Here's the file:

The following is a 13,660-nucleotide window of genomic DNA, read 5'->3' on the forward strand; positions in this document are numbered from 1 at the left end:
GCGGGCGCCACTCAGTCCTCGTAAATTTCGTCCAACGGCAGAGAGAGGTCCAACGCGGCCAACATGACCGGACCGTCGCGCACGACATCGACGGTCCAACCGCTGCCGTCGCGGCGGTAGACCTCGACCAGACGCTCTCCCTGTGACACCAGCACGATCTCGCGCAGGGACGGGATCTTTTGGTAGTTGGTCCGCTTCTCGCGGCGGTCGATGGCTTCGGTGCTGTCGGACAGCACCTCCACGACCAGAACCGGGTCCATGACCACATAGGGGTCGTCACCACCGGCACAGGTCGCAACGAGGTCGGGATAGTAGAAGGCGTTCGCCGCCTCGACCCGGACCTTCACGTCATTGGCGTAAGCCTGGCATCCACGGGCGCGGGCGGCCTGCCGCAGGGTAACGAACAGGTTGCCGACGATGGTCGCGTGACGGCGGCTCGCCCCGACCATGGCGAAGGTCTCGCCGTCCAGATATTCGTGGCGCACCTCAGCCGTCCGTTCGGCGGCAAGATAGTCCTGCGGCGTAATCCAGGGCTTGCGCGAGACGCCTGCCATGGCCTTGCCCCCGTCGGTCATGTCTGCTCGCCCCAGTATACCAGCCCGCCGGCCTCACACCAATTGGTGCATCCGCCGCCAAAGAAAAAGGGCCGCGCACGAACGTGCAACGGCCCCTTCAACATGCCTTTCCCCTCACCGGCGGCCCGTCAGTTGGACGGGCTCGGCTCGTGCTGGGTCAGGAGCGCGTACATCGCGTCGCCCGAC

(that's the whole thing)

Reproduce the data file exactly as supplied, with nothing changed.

The following is a 13,660-nucleotide window of genomic DNA, read 5'->3' on the forward strand; positions in this document are numbered from 1 at the left end:
GCGGGCGCCACTCAGTCCTCGTAAATTTCGTCCAACGGCAGAGAGAGGTCCAACGCGGCCAACATGACCGGACCGTCGCGCACGACATCGACGGTCCAACCGCTGCCGTCGCGGCGGTAGACCTCGACCAGACGCTCTCCCTGTGACACCAGCACGATCTCGCGCAGGGACGGGATCTTTTGGTAGTTGGTCCGCTTCTCGCGGCGGTCGATGGCTTCGGTGCTGTCGGACAGCACCTCCACGACCAGAACCGGGTCCATGACCACATAGGGGTCGTCACCACCGGCACAGGTCGCAACGAGGTCGGGATAGTAGAAGGCGTTCGCCGCCTCGACCCGGACCTTCACGTCATTGGCGTAAGCCTGGCATCCACGGGCGCGGGCGGCCTGCCGCAGGGTAACGAACAGGTTGCCGACGATGGTCGCGTGACGGCGGCTCGCCCCGACCATGGCGAAGGTCTCGCCGTCCAGATATTCGTGGCGCACCTCAGCCGTCCGTTCGGCGGCAAGATAGTCCTGCGGCGTAATCCAGGGCTTGCGCGAGACGCCTGCCATGGCCTTGCCCCCGTCGGTCATGTCTGCTCGCCCCAGTATACCAGCCCGCCGGCCTCACACCAATTGGTGCATCCGCCGCCAAAGAAAAAGGGCCGCGCACGAACGTGCAACGGCCCCTTCAACATGCCTTTCCCCTCACCGGCGGCCCGTCAGTTGGACGGGCTCGGCTCGTGCTGGGTCAGGAGCGCGTACATCGCGTCGCCCGAC